The Canadian Press‘ Murray Brewster and CTV is in Ottawa following the debate in Parliament over the NDP motion to block budget cuts to VAC. They have to give fair and balanced reporting, which follows. After watching CSPAN, however, it is clear that the government bureaucrats assigned to respond to MPs‘ statements are demeaning in attitude and tone–almost as if they have been brainwashed in reading their prepared statements. They certainly are not listening to what the members are telling the House, which means the government is barely tolerating the “show” of support for veterans and their legitimate concerns.
Mike Blais, advocate for Canadian veterans, has been imploring all vets who live in the Ottawa area to attend tonight’s vote at 5 p.m. by being present in the gallery — to show the House that veterans are fed up with their treatment and their protest movement is growing and strong. PLEASE GO OUT OF YOUR WAY TO JOIN HIM.
This is the government’s position: 1) more old vets are dying off so they don’t need as large a veterans affairs service to look after todays vets’ needs, and 2) they are reducing [dumbing down] the paperwork so it won’t confuse vets who have to make claims. Converse of this is that their denials of claims will also be explained in simple [Grade school] language, so it will be clear why their claim has been turned down.
If this tone and attitude doesn’t raise your hackles, it sure does mine. We send the finest Canada has to offer on combat and peacekeeping missions. On deployment, the PM tells them how proud he is of our Canadian troops, but once out of service, VAC and VRAB treat our ex-military like idiots. Sorry, I am too ticked to sugar coat what they are doing, for the feds are shovelling BS by the boatload in their response to some very dignified and dedicated Parliament members, who rather than spout party politics are bringing statesmanship back to these discussions.
What VAC is hiding behind all their rhetoric is:
- government responsibility for many of the disabilities and conditions afflicting our veterans. [Read: soldiers’ exposures to toxins such as depleted uranium and Agent Orange/Grey or to experimental drugs such as the anti-malaria drug mefloquine (Lariam) — our peacekeepers were the trial guinea pigs and U.S. scientists have already proved it.]
- new warfare technology along with improved medical technology is sending back wounded with injuries troops in earlier wars could not survive. Reservist Trevor Greene who survived an axe attack that split his brain wide open is an excellent example. IEDs have caused incalcuable brain traumas. PTSD seems rampant but part of that problem has been deploying the same troops over and over again, exposing them to intolerable levels of sustained adrenaline rush that short circuits the brain. [The human being was not built to sustain repeated shock and trauma.] This means more medical treatments, psychological programs and physio therapies along with inventive techniological support for multiple amputees are required after our soldiers leave the military, not just when they are still serving. The government’s claim that they don’t need a full-bodied Veterans Affairs Service is pure bunk!! They don’t have enough front-line counsellors to look after vets and their families now!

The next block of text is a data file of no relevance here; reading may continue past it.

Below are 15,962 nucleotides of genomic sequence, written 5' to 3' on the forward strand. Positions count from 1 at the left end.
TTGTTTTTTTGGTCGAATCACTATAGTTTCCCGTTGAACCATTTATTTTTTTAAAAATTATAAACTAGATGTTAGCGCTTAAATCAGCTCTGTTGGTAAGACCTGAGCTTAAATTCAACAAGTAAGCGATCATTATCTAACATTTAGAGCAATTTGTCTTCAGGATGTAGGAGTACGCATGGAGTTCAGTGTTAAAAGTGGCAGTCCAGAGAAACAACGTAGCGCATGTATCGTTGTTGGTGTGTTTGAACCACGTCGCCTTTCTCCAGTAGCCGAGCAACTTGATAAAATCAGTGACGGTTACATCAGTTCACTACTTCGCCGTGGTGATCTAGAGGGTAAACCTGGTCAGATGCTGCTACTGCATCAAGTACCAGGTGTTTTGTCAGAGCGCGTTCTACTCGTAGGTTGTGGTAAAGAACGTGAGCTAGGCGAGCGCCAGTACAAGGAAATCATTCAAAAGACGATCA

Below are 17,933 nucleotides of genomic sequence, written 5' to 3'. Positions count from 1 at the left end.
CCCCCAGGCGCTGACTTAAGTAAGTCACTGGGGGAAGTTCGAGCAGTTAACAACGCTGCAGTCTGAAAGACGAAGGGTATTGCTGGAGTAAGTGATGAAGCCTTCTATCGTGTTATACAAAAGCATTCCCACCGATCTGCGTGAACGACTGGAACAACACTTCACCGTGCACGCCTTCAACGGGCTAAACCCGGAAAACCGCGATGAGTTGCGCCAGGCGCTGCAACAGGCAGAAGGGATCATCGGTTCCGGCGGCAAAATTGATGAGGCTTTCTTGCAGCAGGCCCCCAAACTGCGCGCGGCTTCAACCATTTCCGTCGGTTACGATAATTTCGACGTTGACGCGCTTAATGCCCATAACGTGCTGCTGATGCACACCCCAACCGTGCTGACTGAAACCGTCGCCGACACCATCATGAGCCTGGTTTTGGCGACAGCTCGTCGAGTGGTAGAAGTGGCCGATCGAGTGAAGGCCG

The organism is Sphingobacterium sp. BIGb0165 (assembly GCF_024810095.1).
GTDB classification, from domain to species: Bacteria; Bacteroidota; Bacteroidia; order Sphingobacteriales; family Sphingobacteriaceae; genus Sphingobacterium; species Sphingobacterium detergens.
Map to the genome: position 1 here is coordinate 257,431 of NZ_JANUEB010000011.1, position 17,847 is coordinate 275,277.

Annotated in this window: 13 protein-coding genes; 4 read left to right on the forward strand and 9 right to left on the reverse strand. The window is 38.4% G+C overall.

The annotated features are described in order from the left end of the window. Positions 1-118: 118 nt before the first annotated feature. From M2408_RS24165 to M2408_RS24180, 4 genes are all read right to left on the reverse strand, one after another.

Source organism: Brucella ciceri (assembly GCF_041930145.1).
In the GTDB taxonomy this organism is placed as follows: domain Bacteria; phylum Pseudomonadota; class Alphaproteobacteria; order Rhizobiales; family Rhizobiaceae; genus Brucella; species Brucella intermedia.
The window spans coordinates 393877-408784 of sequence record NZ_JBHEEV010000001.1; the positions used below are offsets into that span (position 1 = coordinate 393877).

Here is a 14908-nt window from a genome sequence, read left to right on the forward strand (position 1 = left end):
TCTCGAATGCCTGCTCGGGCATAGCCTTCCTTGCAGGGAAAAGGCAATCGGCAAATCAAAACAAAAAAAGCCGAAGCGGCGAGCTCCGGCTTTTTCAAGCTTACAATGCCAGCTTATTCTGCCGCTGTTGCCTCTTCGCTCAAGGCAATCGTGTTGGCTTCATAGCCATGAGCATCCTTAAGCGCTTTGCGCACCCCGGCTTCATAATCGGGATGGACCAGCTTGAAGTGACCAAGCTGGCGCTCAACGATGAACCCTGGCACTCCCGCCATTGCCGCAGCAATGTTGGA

That’s the real situation the government is not acknowledging.
In Diane Hill Rose’s post on Facebook under the Canadian Veterans Advocacy wall, she provides more specific cases that have fallen through VAC’s cracks.
After listening all day to CSPAN, there are serveral things of note. VA benifits should not be cut at all. Access to services needs to expand and a list of services available to disabled vets needs to be given to the disabled vet once his case is finalized so that the vet can access the services and not have to look all over the place for them. (Some vets with PTSD can barely get out of bed in the morning let alone spend hours online looking for things.) VRAB needs an overhaul. I can go to 10 vets right now in Niagara Falls who are all having problems proving their case to VRAB. Three were in the Medac Pocket, Bosnia, and have vetted files and cannot prove their case. One of those three will be dead within the next two years — she is so drugged up due to her illness, she can’t even begin to prove her case; the other is also drugged up on anti psychotic drugs to keep him from committing suicide. The third has dropped so low with depression, he is also drugged up just to partially function day to day. Their VA case workers and VA lawyers tell them that they need to do the work to prove their case and once they have the information, they can continue with their cases. These three in particular have been left hanging with no hope. These three are also “homeless” to the extent that they have to live with their parents just to get by day to day. So, for all of the good things that happen, I can list a hell of a lot of bad things. One vet got his disability approved for his wrist, but not his shoulder when he has had countless doctors prove that the shoulder injury goes hand in hand with the wrist injury. One vet had knee surgery on both knees while in the military and was told that because he had the surgery and rehab, his medical condition is not attached to the miltiary.